Text by Claus Ratcliffe Pedersen
Parallelism, part I
Over the last few years the Danish artist, Ursula Nistrup, has been working with phenomena produced by simultaneous and parallel events that are occurring in real world situations, both outside and inside architectural spaces. As string in her aesthetic pursuits she has been examining parallel or parallelities and/or parallelism through sound, image and text. This exploration of these phenomena can be experienced in her two latest pieces for the Catching Invisible Connections exhibition. By working through parallel situations Nistrup has attained what appears to be positions or points in socioarchitectonic structures in the world. This parallelism becomes interesting, partly because it reveals the ambitions and dreams of possible or impossible junctions that reality has produced. These parallel structures are created when human beings exercise their will or capacity to reflect, fantasise, focus or imagine the world as they have created it or one which is out of sight.
Foresteire underground garden
Is an artwork where several parallel situations are being explored. Ursula Nistrup travelled to Fresno, California to visit a peculiar American dwelling that has existed unabashed and without pretense for over one hundred years. The Foresteire Underground Gardens are the creation of Mr. Foresteire a Sicilian immigrant farmer that came to California at the start of the past century. With much enterprise, after unsuccessful attempts at farming the Fresno soil, he began digging tunnels into the ground and breaking the subsoil’s sedimentary rock formation, using its material to create, improvisational 12th century Italian arches, reminiscent of catacombs. He eventually produced a labyrinthian dewelling that is the host to an series of gardens that exist below and above the ground. Ursula Nistrup, proceeded to both photograph and audio record the situational phenomena available both below and above in these gardens. By employing a formal process of establishing a vertical line, through two points, below and above the line, acoustic and aesthetic situations are processed as parallel situations that are occurring in the garden. As an extension of this capturing process pictures capture the perceptual surface, that is the evidential function of the camera, and through sound on can hear the birds and fast moving automobiles in the nearby highway, that is the primary road to access the system of passages the Italian immigrant has left us.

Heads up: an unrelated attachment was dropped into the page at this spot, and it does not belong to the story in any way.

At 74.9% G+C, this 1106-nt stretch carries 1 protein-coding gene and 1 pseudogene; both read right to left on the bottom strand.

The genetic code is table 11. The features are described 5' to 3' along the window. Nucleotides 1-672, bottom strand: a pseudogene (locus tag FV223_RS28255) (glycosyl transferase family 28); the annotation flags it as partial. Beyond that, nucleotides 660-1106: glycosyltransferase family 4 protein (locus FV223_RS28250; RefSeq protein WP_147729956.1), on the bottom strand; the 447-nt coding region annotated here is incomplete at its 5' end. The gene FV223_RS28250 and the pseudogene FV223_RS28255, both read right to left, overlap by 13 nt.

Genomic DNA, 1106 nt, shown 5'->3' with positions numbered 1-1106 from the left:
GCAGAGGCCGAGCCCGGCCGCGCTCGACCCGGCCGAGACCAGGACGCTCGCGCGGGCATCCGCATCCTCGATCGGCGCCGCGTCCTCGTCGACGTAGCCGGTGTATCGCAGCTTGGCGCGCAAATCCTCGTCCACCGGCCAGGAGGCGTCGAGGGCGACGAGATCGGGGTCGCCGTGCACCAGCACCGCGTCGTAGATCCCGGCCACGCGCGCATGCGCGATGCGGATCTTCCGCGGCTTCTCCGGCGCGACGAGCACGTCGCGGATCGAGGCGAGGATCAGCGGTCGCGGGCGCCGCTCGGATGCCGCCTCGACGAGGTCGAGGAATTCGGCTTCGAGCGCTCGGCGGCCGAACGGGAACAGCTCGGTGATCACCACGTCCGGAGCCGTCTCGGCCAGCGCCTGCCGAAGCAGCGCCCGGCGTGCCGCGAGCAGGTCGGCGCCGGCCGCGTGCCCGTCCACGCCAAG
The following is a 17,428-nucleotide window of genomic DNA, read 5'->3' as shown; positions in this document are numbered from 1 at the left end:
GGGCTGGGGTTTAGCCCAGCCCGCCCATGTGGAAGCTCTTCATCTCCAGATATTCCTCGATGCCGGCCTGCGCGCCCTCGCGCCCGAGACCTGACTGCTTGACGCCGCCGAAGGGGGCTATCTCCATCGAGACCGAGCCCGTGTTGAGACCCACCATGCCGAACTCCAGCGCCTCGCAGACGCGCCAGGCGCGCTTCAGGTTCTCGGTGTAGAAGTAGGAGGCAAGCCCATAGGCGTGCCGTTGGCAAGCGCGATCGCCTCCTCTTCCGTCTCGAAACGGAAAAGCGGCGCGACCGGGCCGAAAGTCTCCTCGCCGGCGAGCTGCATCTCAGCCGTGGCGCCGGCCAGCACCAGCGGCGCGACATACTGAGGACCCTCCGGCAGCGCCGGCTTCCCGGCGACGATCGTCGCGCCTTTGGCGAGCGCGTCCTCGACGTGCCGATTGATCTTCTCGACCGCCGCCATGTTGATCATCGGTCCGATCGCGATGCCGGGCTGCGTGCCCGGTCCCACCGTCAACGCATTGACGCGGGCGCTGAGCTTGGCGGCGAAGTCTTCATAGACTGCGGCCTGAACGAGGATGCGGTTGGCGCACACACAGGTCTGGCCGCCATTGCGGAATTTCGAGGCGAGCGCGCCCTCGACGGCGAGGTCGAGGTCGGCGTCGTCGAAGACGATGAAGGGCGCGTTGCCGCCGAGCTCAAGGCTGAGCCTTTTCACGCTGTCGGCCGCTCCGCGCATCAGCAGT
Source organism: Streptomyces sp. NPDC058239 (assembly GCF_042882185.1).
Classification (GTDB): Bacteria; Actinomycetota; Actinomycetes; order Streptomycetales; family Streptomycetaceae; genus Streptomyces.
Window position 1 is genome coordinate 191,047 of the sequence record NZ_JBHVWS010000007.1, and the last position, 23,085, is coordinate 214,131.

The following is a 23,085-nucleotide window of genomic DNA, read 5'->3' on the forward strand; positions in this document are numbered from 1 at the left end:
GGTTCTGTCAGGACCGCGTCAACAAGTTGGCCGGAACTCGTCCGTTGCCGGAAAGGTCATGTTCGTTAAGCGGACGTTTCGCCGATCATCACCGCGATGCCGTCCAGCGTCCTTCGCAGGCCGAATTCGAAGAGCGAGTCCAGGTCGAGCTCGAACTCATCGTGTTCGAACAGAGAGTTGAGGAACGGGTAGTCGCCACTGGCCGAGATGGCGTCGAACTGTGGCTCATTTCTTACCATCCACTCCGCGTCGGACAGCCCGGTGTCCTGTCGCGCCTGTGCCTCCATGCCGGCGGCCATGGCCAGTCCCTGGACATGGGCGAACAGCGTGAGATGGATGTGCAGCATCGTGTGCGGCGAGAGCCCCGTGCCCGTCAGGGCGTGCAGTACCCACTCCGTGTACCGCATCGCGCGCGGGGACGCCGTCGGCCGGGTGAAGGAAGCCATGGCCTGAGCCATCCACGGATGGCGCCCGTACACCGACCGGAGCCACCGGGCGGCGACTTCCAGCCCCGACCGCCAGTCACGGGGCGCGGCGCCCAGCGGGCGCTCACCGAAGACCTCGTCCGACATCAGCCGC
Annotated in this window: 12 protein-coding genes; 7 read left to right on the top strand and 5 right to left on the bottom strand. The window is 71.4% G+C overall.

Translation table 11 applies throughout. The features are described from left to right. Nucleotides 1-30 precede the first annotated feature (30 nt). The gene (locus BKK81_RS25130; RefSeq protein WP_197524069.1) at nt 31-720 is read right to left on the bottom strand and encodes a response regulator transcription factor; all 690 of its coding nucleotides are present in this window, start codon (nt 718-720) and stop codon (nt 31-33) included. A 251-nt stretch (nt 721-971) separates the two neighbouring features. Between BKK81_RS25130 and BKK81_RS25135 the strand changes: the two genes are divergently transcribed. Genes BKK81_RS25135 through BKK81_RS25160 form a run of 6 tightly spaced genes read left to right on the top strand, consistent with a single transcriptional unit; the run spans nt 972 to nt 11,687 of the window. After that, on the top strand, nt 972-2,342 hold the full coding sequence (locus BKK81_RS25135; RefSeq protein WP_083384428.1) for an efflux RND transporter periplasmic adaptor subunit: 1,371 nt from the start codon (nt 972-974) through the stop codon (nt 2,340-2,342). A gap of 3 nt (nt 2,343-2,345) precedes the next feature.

If in its origin, the Foresteire Underground Garden, was conceived to be a hotel. One can argue that the barrier between the surface and underground primarily is economical, as well as socio-architectonic. On the other hand, one could ask the viewer if one can hold the two parallel levels together? How to engage the viewer (now participator) in taking in the whole experience? The viewer is in a unique position with the two vertical levels, both a privileging and removing to and from the visual and audio aspects. The viewer mediates the parallelities and thereby acquiring the conditions of acculturation set forth between ideology and cultural predicates about space and architecture.
In the field of “social work” problems can be defined as social (face to face), such as the distance between neighbours in a segregated part of a city. Therefore social work is about initiating the rise of social networks that are motivated by interesting activities from witch the participants can benefit. Nistrup’s theme of parallelism is about contact vs. distance and possible vs. impossible. Normally I would be aware of distance based on economic, education or ethnicity, but Nistrup’s piece turns my focus to the visual and audio aspects of parallelism and the distance it implies.
Ursula Nistrup piece Shared functions, 2007 is drawn direct on a wall. It consists of lines in different grey nuances and a few colours. The lines doesn’t cross each other, but rather they run in parallel tacks. Tracks which meet and part again. I can’t help interpreting Nistrups piece as an illustration of the human mind, which means emotions and thoughts: My eyes follow the lines in the piece. Despite my intention and effort, the track leads to nowhere, but then my eyes jumps to a new track. And maybe that is the way creativity works? When different emotions and thoughts share a word, but not the meaning it makes it possible for man to be creative.
Parallelism, part II
Ursula Nistrup speaks about her pieces as investigations and her language has certain similarities or parallels to the natural sciences concept of ground investigation. She investigates the ontology of the socio-architectural structures and humans will, reflectivity and fantasy through both the visual and audio media.
Claus Ratcliffe Pedersen, is a sociologist living and working in Copenhagen